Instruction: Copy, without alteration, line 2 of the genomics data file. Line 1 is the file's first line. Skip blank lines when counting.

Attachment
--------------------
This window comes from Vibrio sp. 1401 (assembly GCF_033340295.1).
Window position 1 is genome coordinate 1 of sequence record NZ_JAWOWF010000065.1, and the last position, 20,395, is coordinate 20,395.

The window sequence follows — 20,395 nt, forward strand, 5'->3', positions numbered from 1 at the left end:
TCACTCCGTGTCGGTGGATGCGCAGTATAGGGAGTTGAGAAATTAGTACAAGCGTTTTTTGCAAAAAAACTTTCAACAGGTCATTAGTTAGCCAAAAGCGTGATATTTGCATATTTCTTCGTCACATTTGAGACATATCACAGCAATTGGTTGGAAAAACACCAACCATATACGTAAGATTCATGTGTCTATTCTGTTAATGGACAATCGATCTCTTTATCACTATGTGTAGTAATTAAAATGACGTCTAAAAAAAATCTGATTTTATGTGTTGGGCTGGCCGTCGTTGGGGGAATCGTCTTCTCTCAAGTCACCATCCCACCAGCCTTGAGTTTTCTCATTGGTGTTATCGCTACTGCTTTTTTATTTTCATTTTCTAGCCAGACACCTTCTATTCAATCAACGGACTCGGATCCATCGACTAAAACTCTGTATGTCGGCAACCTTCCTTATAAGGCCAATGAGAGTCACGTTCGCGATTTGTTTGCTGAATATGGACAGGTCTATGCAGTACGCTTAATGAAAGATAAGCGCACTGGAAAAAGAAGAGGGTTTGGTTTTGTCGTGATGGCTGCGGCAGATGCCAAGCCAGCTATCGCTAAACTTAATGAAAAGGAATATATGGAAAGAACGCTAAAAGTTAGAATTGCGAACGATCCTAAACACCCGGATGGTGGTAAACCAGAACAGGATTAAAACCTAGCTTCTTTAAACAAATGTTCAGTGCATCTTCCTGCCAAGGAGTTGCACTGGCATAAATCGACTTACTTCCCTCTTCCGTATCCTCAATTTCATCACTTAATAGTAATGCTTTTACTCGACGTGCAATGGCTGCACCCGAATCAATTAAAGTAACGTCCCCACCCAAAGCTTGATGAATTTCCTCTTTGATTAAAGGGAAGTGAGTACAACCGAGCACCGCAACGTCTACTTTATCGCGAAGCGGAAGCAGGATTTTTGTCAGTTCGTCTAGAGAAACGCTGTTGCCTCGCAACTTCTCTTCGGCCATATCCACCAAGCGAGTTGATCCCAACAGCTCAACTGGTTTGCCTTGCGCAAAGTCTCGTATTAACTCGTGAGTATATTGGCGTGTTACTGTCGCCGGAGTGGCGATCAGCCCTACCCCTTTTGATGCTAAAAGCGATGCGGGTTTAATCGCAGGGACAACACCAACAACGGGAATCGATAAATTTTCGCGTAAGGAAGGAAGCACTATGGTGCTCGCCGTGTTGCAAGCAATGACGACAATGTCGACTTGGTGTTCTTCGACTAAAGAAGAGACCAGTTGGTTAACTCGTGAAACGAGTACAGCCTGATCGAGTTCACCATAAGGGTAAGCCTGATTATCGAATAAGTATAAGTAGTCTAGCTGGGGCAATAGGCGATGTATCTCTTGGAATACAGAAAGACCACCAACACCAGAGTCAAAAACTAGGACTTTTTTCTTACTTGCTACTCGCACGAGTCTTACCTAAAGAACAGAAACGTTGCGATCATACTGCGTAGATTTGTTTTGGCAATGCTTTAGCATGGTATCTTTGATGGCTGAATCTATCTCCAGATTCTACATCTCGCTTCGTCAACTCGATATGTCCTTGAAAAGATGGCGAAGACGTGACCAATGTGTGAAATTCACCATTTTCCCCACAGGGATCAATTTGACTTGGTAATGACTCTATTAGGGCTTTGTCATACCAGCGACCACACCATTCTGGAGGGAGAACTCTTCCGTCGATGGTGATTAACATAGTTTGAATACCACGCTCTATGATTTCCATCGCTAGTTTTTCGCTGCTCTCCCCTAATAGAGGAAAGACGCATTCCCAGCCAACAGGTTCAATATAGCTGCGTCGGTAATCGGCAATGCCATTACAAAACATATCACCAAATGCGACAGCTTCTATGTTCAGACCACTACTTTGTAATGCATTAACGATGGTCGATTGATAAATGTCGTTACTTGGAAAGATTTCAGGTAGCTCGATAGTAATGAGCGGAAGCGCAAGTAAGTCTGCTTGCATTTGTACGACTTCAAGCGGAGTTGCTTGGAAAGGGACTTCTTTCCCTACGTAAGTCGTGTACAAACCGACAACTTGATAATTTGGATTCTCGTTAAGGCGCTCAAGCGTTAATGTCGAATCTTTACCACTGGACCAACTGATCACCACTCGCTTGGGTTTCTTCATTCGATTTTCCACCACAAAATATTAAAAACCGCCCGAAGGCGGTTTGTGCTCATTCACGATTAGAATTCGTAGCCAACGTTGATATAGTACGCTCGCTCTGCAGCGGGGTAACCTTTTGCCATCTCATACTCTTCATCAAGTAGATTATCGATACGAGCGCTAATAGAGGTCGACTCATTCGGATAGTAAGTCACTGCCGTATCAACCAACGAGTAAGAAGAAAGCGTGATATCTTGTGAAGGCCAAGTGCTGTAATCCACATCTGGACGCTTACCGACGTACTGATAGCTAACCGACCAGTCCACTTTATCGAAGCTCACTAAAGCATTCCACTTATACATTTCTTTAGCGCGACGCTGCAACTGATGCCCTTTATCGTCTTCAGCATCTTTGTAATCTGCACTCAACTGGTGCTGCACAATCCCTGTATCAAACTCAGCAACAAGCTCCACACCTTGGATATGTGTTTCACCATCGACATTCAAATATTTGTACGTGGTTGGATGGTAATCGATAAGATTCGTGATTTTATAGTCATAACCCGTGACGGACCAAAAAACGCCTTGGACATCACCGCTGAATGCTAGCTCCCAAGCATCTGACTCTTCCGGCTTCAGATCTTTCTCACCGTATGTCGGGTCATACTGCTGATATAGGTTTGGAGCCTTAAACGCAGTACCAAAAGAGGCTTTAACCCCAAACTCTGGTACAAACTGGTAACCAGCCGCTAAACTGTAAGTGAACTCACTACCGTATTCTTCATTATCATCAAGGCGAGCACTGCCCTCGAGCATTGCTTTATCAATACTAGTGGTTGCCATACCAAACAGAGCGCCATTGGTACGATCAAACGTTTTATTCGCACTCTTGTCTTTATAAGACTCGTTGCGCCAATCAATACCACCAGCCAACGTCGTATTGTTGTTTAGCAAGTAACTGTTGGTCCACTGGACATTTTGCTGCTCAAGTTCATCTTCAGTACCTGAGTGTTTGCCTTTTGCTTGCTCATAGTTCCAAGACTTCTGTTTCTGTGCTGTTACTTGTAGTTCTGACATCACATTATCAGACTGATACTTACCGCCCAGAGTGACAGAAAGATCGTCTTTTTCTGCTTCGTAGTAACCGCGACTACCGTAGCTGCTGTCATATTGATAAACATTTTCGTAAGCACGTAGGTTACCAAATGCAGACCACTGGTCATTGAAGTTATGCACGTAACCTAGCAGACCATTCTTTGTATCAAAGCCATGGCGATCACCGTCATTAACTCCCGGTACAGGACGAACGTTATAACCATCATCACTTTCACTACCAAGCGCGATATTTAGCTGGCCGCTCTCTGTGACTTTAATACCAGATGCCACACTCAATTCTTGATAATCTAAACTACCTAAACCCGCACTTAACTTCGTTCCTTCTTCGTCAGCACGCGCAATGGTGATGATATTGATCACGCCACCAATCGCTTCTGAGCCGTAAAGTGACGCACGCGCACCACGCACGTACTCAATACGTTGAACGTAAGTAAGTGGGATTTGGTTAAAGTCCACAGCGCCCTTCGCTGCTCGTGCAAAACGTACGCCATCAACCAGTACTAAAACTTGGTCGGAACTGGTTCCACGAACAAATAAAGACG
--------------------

Window position 1 is genome coordinate 1 of sequence record NZ_JAWOWF010000065.1, and the last position, 20,395, is coordinate 20,395.